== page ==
Theses Doctoral

Materials of Buddhist Culture: Aesthetics and Cosmopolitanism at Mindroling Monastery

Townsend, Dominique

This dissertation investigates the relationships between Buddhism and culture as exemplified at Mindroling Monastery. Focusing on the late seventeenth and early eighteenth centuries, this work argues that Mindroling was a seminal religio-cultural institution that played a key role in cultivating the ruling elite class during a critical moment of Tibet's history. This analysis demonstrates that the connections between Buddhism and high culture have been salient throughout the history of Buddhism, rendering the project relevant to a broad range of fields within Asian Studies and the Study of Religion. As the first extensive Western-language study of Mindroling, the project employs an interdisciplinary methodology combining historical, sociological, cultural and religious studies, and makes use of diverse Tibetan sources. Mindroling was founded in 1676 with ties to Tibet's nobility and the Fifth Dalai Lama's newly centralized government. It was a center for elite education until the twentieth century, and in this regard it was comparable to a Western university where young members of the nobility spent two to four years training in the arts and sciences and being shaped for positions of authority. This comparison serves to highlight commonalities between distant and familiar educational models and undercuts the tendency to diminish Tibetan culture to an exoticized imagining of Buddhism as a purely ascetic, world renouncing tradition. Although Mindroling was in many regards an exemplary model of monasticism, rather than focusing solely on renunciation Mindroling's founders aimed to integrate a Buddhist doctrinal perspective with being in the world. The cultivation of aesthetics and practical ethics were as central to a Mindroling education as composition, rhetoric and Buddhist doctrine. During the dissertation's period of focus, Mindroling alumni consistently went on to successful careers in a highly complex sociopolitical milieu that comprised Tibetan, Mongol and Qing elements. In addition to its role as a school, the monastery was a center for literature and rituals that helped unify the Tibetan polity, a unification that was still underway and frequently contested. Buddhist rituals are inextricably tied to Buddhist aesthetics and material culture, making Mindroling a center for the arts as well. Mindroling was also known for esoteric meditative techniques, martial rituals, a marriage of classical Indic and innovative Tibetan styles, and the relative prominence of women teachers. In all aspects Mindroling crystallized an early modern zeitgeist that was both uniquely Tibetan and highly cosmopolitan. The monastery received the favor of Tibet's most influential patrons, but as a result of sectarian conflicts Mindroling was razed to the ground by Dzungar Mongols in 1717. A female Buddhist expert joined forces with a former Mindroling student who had gone on to become the highest ranking Tibetan leader to reestablish the monastery. Mindroling thrived and became known as the "mother monastery" to an extensive network of institutions across the vast Tibetan cultural region that based their ritual liturgies, art practices and curricula on the Mindroling model. Official institutional documents including the monastic history, constitution and curriculum are analyzed in conjunction with biographies and letters to construct a history of Mindroling's role in shaping the high culture and cosmopolitan aesthetic of early modern Tibet.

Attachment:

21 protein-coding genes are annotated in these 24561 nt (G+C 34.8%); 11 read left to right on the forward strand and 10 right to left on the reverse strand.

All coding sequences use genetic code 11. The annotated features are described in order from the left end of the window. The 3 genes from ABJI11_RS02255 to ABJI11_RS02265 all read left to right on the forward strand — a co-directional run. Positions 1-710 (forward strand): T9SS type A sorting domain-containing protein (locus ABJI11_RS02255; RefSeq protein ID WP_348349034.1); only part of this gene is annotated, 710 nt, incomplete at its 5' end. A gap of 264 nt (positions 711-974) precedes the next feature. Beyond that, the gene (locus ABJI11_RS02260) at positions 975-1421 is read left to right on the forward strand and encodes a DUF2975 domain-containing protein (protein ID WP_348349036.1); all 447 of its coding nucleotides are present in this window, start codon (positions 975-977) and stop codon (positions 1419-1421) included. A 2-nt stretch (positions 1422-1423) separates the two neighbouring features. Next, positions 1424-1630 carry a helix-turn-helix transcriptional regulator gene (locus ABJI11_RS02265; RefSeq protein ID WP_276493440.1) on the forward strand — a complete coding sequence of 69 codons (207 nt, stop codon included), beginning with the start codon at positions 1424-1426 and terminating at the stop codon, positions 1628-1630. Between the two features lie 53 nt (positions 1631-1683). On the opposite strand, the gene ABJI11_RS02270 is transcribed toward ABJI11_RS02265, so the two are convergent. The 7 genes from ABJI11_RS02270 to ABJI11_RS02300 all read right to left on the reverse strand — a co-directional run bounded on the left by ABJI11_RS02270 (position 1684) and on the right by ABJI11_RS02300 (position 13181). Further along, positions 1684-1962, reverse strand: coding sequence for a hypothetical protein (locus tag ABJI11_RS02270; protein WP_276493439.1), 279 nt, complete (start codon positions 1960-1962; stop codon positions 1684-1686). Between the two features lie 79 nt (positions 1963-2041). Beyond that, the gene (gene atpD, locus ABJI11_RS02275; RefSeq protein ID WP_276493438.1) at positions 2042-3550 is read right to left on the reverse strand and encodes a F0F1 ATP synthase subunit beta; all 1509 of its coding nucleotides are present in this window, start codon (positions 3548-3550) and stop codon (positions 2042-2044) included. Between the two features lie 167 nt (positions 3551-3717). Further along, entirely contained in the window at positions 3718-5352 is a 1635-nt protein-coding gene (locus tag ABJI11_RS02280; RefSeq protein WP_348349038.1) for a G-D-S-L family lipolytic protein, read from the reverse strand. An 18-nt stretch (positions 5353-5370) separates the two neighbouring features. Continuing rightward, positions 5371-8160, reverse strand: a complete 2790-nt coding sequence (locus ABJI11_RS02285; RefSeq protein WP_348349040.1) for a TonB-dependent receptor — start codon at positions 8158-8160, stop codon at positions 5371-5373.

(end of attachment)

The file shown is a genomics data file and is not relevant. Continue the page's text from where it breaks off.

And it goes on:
Geographic Areas


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More About This Work

Academic Units
East Asian Languages and Cultures
Thesis Advisors
Tuttle, Gray
Ph.D., Columbia University
Published Here
September 24, 2012